Improving Malaysia’s rail networks, services tops govt’s public transport to-do list, says deputy minister

Kamaruddin said railway services in Malaysia are under-utilised and the government hopes that more Malaysians will use them in the future. — Picture by Mukhriz Hazim
Kamaruddin said railway services in Malaysia are under-utilised and the government hopes that more Malaysians will use them in the future. — Picture by Mukhriz Hazim

KUALA LUMPUR, Jan 21 — The government is emphasising more on improving railway networks and services as it will help increase public usage and the transportation of freight, says Deputy Transport Minister Datuk Kamaruddin Jaffar.

He said railway services in Malaysia are still considered under-utilised and the government hopes that more Malaysians would use them in the future, especially when major rail projects are fully completed.

He added that the government has always given priority to improving public transport with several large-scale public transport projects under construction in the Klang Valley such as the Sungai Buloh-Serdang-Putrajaya MRT and the LRT3 projects, which would boost economic growth while increasing the use of public transport in the Klang Valley.

“Although a strong public transport system is the catalyst for growth, the key always lies in the business community.

“As many of you here are in the private sector, I would like to strongly urge you to give serious consideration to spreading your business operations to other states and cities and help create new jobs for the people,” he said in his keynote address at the 2020 Malaysia Economic and Strategic Outlook Forum here today.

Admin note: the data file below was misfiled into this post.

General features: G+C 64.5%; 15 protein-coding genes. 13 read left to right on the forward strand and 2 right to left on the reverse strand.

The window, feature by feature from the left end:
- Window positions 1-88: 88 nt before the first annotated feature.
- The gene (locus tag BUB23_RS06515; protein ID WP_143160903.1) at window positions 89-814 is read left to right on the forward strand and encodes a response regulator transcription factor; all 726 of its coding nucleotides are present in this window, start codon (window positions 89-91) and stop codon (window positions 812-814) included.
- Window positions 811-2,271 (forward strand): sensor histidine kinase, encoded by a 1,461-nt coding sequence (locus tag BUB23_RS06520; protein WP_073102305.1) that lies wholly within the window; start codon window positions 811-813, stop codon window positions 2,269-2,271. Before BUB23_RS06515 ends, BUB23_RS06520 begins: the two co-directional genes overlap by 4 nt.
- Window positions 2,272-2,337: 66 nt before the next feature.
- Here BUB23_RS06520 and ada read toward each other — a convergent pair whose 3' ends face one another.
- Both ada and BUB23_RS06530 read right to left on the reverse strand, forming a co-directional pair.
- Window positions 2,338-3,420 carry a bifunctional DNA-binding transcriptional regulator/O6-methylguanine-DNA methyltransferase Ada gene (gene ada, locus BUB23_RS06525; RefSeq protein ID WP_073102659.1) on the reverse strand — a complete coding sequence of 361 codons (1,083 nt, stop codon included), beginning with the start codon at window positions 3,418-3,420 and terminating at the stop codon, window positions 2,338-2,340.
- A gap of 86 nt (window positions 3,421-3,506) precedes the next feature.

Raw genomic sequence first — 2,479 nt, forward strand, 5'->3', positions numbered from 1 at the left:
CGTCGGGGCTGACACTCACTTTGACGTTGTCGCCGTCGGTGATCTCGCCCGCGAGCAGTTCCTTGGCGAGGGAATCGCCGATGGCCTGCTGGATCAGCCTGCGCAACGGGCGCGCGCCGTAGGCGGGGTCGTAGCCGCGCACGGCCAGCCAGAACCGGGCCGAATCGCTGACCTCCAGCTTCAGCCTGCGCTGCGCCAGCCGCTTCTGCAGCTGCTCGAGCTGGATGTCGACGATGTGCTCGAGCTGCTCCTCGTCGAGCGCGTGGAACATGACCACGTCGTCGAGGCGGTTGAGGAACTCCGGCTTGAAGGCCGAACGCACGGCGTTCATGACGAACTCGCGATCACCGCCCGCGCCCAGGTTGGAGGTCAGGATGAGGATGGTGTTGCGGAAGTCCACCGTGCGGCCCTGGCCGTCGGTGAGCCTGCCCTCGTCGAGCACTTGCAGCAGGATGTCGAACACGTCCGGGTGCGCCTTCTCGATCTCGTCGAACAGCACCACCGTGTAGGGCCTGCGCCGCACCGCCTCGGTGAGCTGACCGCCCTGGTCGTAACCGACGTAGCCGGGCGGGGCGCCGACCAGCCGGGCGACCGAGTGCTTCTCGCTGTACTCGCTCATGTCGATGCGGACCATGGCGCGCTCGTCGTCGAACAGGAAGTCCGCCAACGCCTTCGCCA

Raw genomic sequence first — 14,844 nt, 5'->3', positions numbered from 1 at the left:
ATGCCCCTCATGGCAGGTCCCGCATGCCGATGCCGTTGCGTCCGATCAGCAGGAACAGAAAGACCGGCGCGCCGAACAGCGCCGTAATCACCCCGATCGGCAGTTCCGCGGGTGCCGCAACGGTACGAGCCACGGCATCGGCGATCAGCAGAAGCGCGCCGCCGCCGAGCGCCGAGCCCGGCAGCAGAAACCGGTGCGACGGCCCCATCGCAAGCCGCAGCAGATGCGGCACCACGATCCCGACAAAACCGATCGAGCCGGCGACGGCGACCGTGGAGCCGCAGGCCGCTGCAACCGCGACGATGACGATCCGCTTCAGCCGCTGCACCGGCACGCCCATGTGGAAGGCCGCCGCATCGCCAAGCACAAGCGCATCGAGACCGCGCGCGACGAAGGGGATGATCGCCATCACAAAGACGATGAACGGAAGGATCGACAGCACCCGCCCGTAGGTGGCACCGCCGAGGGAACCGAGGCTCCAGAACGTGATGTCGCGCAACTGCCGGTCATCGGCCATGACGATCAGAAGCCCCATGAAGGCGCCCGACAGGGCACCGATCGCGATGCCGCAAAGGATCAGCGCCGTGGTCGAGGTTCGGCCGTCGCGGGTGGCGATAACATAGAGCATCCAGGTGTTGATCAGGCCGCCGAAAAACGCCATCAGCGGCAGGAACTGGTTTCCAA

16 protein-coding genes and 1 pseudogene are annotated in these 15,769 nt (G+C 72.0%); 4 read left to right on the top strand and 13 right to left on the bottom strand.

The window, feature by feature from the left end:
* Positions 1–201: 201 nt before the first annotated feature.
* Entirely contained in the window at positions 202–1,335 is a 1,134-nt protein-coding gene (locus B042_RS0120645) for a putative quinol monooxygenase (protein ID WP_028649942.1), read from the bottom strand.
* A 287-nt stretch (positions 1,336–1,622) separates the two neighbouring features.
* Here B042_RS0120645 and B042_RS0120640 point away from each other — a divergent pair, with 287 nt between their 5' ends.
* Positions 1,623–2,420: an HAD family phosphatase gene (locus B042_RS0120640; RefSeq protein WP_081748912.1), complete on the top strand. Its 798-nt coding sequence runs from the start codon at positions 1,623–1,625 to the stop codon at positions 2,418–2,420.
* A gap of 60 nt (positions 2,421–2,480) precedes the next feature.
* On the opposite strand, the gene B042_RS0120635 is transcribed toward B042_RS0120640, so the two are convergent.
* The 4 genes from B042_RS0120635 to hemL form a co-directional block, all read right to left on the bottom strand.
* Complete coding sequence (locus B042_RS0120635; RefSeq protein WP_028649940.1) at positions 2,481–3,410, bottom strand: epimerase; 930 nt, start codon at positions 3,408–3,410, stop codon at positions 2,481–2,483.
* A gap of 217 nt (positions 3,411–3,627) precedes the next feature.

To ensure connectivity in urban areas, the government has also improved public transport coverage including introducing three new routes last year for GoKL’s free bus service, he noted.

Kamaruddin pointed out that first-mile, last-mile connectivity is always a challenge in transportation, noting that one of the strategies to tackle it is by leveraging new emerging technologies in the Fourth Industrial Revolution such as Internet of Things, machine learning, big data analytics and cloud computing.

“E-hailing for example is one of the solutions to the first-mile, last-mile issue. In today’s digital age, e-hailing does not only stand as a transportation solution, but it also acts in a larger setting including through seamless payments and job creation, as well as shaping a lifestyle and economy,” he added.

Kamaruddin said the government has also embarked on a proof of concept programme for bike-hailing services since early January within the Klang Valley.

He added that the trial period is for six months with the objective to evaluate the feasibility and cultural fit of bike-hailing in the local context.

The government also needs to ensure equality and balance in the transport industry particularly between various public transport service operators in the spirit of Shared Prosperity Vision 2020, he said.

Initiatives taken by the government include improvements in ensuring a level playing field in the taxi and e-hailing industry such as opening up vehicle and model choices for taxi use.

The one-day forum was jointly organised by the Kingsley Strategic Institute for Asia Pacific, the Economic Club of Kuala Lumpur and the Malaysian International Chamber of Commerce and Industry (MICCI). — Bernama

Related Articles